15 pays se sont portés acquéreurs du C-130J à travers le monde, Israël est le dernier client de Lockheed Martin sur cette gamme du C-130. L’appareil avait dépassé en avril dernier le million d’heures de vol.

Wednesday, June 26, 2013

(En) Up, up and away at home

Lt. B., 21, who made aliyah from New Jersey in 2009 to serve in the IDF, will receive the coveted pilot's wings this week • "I knew from a young age that Israel was an amazing country, and that I was destined to fall in love with it," he says.

The Israel Air Force's newest group of pilots, Class 166, were all promoted to the rank of lieutenant on Monday, before they receive their coveted pilot's wings this Thursday.

"The rank you carry on your shoulders is a great privilege and also a great responsibility; it is a privilege to have been chosen from the best of the [nation's] youth, and at the same time it is an immense responsibility to ensure the continued existence of Israel as a Jewish and democratic state," Hatzerim Air Force base Commander Brig. Gen. Tal Kalman said on Monday.

Unlike recent previous graduating classes, there were no women in this class. More than half the graduates (54 percent) come from cities, 36% come from rural communities, and 10% hail from moshavim.

Lt. B., 21, who made aliyah from New Jersey in 2009 to serve in the Israel Defense Forces, will also be receiving his wings on Thursday. B.'s parents initially remained in the U.S. and supported him from afar, but two years ago they moved to Israel themselves, and will be among the proud parents at Thursday's ceremony.

The family's move to Israel brought them full circle.

"My mom is Israeli and served as a bureau chief at Hatzerim for five years before meeting my American dad, who was volunteering in the Negev. After they met she moved to the U.S., where I was born," B. said.

B. graduated from a religious high school in the U.S., and went straight to a year-long program at a military preparation school in the Golan Heights. The year gave him time to adjust to Israeli society, although he was already familiar with the country from his summer visits as a child.

"I knew from a young age that Israel was an amazing country, and that I was destined to fall in love with it," he said.

However, the move still proved difficult, despite his perfect Hebrew.

"There is a big difference between New Jersey and Israel, and it was hard for me to adjust, mainly due to cultural differences," he said. "There are good people in the both places, but in Israel the feeling is more familial, whereas in the U.S. things are more formal. It took me a long time to understand the mentality here."

B. said his friends in the pilots' course helped him deal with the language and social difficulties.

"One commander challenged me to read a book in Hebrew every month," he said. "I took up the task and read a lot, and my Hebrew improved dramatically."

Monday, June 24, 2013

(Fr) Israël frappe la bande de Gaza après avoir subi des tirs de roquettes

Après deux mois de relative accalmie, la violence a de nouveau frappé la bande de Gaza. L'armée de l'air israélienne a annoncé avoir lancé des attaques aériennes, dans la nuit du dimanche 23 au lundi 24 juin, sur ce territoire palestinien, après avoir essuyé des tirs de roquettes plus tôt dans la soirée.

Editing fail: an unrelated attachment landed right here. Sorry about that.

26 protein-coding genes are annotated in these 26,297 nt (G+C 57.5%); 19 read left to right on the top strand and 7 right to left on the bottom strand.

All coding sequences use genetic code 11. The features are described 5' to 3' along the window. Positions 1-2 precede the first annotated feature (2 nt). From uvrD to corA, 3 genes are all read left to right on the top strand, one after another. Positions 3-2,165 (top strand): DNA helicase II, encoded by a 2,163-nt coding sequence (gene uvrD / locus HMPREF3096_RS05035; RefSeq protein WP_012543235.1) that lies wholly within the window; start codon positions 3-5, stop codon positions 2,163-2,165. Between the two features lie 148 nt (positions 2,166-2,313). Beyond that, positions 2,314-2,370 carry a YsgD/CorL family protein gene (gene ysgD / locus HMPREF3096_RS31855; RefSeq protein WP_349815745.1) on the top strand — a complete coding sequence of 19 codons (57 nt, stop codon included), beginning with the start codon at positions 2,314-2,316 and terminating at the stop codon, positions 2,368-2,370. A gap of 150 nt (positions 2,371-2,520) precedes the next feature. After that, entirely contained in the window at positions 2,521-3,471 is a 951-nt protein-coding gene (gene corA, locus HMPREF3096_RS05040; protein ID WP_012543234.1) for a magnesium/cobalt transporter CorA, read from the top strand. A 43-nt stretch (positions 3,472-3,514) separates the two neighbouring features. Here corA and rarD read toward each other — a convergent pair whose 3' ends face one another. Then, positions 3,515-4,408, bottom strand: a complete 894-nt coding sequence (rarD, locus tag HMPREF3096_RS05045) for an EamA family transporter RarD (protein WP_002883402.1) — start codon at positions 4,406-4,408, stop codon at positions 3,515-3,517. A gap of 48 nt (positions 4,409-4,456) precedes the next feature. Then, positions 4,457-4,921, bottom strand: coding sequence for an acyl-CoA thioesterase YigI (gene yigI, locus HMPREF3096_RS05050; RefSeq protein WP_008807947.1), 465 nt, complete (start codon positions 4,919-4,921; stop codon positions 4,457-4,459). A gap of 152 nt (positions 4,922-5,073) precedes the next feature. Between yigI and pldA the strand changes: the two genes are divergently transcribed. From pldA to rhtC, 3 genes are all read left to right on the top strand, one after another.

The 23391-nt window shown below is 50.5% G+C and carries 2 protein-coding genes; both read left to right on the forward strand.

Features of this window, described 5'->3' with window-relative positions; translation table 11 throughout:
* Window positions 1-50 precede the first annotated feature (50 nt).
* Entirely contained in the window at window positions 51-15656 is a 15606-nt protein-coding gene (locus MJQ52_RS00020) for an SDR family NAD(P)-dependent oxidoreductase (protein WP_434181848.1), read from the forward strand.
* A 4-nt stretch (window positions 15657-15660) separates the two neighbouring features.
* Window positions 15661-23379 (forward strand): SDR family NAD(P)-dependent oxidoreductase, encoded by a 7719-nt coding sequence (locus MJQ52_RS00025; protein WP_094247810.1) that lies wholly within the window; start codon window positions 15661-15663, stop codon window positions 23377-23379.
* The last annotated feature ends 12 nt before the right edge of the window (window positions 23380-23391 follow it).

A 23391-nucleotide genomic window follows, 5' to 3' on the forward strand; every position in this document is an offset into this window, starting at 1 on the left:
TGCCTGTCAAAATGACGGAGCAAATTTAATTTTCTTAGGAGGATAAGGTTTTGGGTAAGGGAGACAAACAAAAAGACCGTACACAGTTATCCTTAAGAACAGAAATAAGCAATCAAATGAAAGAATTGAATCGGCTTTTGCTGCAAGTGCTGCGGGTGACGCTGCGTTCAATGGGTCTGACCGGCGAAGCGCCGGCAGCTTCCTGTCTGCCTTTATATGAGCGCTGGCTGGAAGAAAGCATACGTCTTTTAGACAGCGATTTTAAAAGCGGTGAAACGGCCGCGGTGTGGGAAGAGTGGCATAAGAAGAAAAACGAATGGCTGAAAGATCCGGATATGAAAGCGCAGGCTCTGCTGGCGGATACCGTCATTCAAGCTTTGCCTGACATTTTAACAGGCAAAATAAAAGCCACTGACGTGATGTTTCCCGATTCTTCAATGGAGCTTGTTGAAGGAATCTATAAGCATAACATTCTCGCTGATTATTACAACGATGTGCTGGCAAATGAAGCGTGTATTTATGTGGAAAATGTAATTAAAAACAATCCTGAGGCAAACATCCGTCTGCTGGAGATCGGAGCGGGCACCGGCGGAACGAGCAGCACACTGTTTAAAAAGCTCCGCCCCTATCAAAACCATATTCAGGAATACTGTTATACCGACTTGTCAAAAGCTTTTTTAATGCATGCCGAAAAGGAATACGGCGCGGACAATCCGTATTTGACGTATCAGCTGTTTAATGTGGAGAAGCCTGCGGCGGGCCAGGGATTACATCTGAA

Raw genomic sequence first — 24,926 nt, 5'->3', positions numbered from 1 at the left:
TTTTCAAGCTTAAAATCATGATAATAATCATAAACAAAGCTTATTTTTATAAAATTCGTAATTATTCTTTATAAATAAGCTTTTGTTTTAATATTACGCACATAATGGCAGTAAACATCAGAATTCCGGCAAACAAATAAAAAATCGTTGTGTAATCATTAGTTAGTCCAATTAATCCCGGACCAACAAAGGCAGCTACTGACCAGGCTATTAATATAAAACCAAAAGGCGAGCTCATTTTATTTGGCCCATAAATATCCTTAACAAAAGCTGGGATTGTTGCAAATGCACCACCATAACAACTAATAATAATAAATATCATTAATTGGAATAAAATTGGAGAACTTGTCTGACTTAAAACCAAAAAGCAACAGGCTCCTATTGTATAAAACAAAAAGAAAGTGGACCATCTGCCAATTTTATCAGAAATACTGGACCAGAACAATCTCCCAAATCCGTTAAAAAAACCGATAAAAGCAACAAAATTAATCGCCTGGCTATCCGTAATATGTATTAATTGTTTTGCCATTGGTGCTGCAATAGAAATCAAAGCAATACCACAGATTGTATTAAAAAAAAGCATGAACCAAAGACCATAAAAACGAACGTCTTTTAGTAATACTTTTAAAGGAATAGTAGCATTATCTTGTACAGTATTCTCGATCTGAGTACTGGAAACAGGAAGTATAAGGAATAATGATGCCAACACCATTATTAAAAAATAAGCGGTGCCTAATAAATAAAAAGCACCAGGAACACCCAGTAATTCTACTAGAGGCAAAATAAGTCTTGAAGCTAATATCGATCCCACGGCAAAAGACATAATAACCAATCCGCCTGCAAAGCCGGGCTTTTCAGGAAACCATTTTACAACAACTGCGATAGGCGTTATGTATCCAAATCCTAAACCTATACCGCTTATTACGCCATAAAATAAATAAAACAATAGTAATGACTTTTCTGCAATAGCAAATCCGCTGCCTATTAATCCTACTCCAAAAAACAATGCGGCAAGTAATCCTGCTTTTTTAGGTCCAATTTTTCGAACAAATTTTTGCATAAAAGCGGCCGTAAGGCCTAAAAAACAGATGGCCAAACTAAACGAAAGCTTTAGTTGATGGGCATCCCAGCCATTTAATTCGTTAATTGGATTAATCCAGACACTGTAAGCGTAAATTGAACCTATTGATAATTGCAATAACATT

Ces raids interviennent presque sept mois jour pour jour après la mise en place d'une trêve, le 21 novembre, entre le parti Hamas, au pouvoir, et Israël. Cet accord avait été conclu au terme d'une semaine d'hostilités meurtrières. Depuis, des roquettes ont été tirées à plusieurs reprises sur le sud de l'Etat hébreu, des tirs la plupart du temps revendiqués par des groupes salafistes remettant en cause l'autorité du Hamas.

Les tirs de missiles de dimanche, qui visaient là encore le sud de l'Etat hébreu, n'ont fait ni dégât ni blessé, selon des sources militaires. Deux roquettes ont atteint le sol israélien, et deux autres ont été interceptées en vol par Iron Dome, le système de défense de l'armée.   En réponse, Tsahal a annoncé sur Twitter avoir ciblé avec succès "des infrastructures terroristes" de la bande de Gaza, d'où avaient été tirées les roquettes. Des témoins palestiniens ont pour leur part indiqué que ces raids aériens avaient touché des zones inhabitées, et n'avaient pas fait de blessé.

Dans un communiqué (en anglais), l'armée israélienne a imputé la responsabilité des tirs de roquettes, qui n'ont pas été pour le moment revendiqués, au mouvement islamiste Hamas. Le point de passage de Kerem Shalom, réservé au transit de marchandises entre Israël et la bande de Gaza, sera par ailleurs fermé jusqu'à nouvel ordre, précise le communiqué.

(En) IAF strikes Gaza targets in response to rocket fire

Air force strikes arms depots, rocket launching site in response to six rockets fired towards Bnei Shimon, Netivot, Ashkelon regional council overnight; Ya'alon orders closing of Kerem Shalom, Erez crossings.

The air force struck what it said were two arms depots in the center of the Gaza Strip, a rocket launching site and a terror activity site in the southern part of the Strip overnight Sunday.
All targets were accurately hit, the IDF Spokesman’s Office said.